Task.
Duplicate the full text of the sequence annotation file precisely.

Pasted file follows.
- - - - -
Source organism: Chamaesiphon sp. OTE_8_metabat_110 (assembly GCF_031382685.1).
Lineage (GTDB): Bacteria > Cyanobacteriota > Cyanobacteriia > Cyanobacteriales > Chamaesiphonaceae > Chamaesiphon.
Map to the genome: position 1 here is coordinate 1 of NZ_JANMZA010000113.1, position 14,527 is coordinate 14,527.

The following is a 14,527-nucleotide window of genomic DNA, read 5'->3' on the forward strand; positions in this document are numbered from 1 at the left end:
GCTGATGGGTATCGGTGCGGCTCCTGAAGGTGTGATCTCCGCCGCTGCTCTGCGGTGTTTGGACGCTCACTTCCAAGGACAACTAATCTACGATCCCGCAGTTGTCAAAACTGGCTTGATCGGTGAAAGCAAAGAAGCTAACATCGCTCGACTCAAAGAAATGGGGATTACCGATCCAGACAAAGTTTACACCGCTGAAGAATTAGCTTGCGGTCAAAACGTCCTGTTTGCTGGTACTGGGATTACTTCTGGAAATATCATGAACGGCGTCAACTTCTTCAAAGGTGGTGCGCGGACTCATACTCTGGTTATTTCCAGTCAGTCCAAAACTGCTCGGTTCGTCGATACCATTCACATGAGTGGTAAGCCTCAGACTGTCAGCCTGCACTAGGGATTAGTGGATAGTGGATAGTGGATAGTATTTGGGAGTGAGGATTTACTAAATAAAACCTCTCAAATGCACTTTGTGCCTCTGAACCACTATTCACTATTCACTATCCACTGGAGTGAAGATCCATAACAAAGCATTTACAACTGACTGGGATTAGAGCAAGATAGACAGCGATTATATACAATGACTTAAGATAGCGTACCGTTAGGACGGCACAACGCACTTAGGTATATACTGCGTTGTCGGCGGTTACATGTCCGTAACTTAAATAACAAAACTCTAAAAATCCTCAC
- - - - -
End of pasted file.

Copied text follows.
Source organism: Chamaesiphon sp. OTE_8_metabat_110 (assembly GCF_031382685.1).
Lineage (GTDB): Bacteria > Cyanobacteriota > Cyanobacteriia > Cyanobacteriales > Chamaesiphonaceae > Chamaesiphon.
Map to the genome: position 1 here is coordinate 1 of NZ_JANMZA010000113.1, position 14,527 is coordinate 14,527.

The following is a 14,527-nucleotide window of genomic DNA, read 5'->3' on the forward strand; positions in this document are numbered from 1 at the left end:
GCTGATGGGTATCGGTGCGGCTCCTGAAGGTGTGATCTCCGCCGCTGCTCTGCGGTGTTTGGACGCTCACTTCCAAGGACAACTAATCTACGATCCCGCAGTTGTCAAAACTGGCTTGATCGGTGAAAGCAAAGAAGCTAACATCGCTCGACTCAAAGAAATGGGGATTACCGATCCAGACAAAGTTTACACCGCTGAAGAATTAGCTTGCGGTCAAAACGTCCTGTTTGCTGGTACTGGGATTACTTCTGGAAATATCATGAACGGCGTCAACTTCTTCAAAGGTGGTGCGCGGACTCATACTCTGGTTATTTCCAGTCAGTCCAAAACTGCTCGGTTCGTCGATACCATTCACATGAGTGGTAAGCCTCAGACTGTCAGCCTGCACTAGGGATTAGTGGATAGTGGATAGTGGATAGTATTTGGGAGTGAGGATTTACTAAATAAAACCTCTCAAATGCACTTTGTGCCTCTGAACCACTATTCACTATTCACTATCCACTGGAGTGAAGATCCATAACAAAGCATTTACAACTGACTGGGATTAGAGCAAGATAGACAGCGATTATATACAATGACTTAAGATAGCGTACCGTTAGGACGGCACAACGCACTTAGGTATATACTGCGTTGTCGGCGGTTACATGTCCGTAACTTAAATAACAAAACTCTAAAAATCCTCAC